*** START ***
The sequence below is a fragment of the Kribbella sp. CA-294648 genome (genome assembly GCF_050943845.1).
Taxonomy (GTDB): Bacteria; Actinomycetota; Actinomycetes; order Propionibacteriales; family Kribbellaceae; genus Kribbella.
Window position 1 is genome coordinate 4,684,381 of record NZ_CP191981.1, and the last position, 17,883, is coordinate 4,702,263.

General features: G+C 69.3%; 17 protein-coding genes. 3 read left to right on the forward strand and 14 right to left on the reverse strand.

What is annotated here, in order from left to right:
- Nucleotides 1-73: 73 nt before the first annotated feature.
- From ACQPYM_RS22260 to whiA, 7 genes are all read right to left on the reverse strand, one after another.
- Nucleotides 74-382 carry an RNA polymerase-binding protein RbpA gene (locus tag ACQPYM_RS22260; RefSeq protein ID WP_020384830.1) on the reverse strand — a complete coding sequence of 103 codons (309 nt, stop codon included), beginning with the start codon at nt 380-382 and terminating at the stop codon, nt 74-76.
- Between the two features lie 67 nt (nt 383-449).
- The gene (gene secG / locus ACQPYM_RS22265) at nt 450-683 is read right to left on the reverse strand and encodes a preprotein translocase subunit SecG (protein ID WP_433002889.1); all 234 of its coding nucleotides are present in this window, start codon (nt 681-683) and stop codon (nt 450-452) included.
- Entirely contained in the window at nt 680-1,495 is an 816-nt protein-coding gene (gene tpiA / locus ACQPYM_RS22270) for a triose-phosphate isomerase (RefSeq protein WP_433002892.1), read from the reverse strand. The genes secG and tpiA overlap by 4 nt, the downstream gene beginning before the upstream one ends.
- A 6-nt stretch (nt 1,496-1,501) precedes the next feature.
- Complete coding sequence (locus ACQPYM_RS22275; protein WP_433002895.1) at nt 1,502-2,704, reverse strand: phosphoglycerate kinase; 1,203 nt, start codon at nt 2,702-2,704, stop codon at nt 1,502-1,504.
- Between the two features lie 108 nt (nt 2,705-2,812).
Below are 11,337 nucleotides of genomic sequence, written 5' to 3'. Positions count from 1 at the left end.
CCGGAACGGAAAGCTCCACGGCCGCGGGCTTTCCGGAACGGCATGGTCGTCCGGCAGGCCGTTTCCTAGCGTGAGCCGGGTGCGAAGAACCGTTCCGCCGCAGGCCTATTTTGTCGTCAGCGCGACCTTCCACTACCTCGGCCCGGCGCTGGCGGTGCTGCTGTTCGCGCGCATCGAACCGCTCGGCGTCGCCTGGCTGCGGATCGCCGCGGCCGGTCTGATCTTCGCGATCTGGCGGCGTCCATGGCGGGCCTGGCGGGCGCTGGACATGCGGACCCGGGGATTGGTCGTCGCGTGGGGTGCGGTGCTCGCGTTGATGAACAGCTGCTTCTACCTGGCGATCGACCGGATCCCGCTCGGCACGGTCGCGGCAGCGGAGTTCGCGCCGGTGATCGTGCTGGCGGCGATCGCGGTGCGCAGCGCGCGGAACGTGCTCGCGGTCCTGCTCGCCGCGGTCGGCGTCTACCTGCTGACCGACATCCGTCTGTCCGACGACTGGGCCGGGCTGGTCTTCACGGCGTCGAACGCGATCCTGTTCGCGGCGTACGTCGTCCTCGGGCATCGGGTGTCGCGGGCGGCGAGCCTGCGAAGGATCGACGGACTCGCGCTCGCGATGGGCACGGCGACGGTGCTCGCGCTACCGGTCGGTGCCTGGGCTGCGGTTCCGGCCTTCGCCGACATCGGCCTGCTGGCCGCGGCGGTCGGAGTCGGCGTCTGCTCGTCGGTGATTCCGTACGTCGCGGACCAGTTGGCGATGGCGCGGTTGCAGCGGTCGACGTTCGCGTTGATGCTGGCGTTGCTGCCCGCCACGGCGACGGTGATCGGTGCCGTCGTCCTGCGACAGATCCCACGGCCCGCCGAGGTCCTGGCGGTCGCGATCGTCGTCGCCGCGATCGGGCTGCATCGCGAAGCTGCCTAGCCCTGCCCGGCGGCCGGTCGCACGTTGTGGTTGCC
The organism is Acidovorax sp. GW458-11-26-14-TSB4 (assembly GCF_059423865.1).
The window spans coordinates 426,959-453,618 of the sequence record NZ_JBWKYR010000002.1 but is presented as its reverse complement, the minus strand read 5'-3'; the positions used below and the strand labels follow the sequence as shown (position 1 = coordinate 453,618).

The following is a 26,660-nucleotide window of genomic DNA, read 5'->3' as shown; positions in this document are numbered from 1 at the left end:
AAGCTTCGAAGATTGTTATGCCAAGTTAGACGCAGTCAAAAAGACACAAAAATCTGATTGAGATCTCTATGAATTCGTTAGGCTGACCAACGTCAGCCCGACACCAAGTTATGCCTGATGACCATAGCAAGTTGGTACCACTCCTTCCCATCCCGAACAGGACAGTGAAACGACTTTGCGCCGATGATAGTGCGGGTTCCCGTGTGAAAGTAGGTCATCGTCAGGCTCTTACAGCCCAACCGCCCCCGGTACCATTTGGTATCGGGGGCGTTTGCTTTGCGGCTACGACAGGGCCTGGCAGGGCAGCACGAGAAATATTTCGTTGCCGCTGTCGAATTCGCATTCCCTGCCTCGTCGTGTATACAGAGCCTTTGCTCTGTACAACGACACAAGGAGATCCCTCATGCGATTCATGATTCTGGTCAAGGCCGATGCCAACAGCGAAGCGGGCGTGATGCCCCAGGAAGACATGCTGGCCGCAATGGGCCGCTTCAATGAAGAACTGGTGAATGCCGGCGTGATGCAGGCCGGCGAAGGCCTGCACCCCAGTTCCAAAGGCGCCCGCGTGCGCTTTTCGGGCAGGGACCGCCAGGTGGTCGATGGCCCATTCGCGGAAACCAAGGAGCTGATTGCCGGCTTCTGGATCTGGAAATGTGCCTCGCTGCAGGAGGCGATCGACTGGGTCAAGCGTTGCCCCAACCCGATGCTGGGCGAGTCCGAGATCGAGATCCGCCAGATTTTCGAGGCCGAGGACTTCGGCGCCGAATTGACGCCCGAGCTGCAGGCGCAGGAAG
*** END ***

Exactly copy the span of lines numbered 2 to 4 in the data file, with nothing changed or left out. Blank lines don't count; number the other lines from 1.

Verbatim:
Taxonomy (GTDB): Bacteria; Actinomycetota; Actinomycetes; order Propionibacteriales; family Kribbellaceae; genus Kribbella.
Window position 1 is genome coordinate 4,684,381 of record NZ_CP191981.1, and the last position, 17,883, is coordinate 4,702,263.

General features: G+C 69.3%; 17 protein-coding genes. 3 read left to right on the forward strand and 14 right to left on the reverse strand.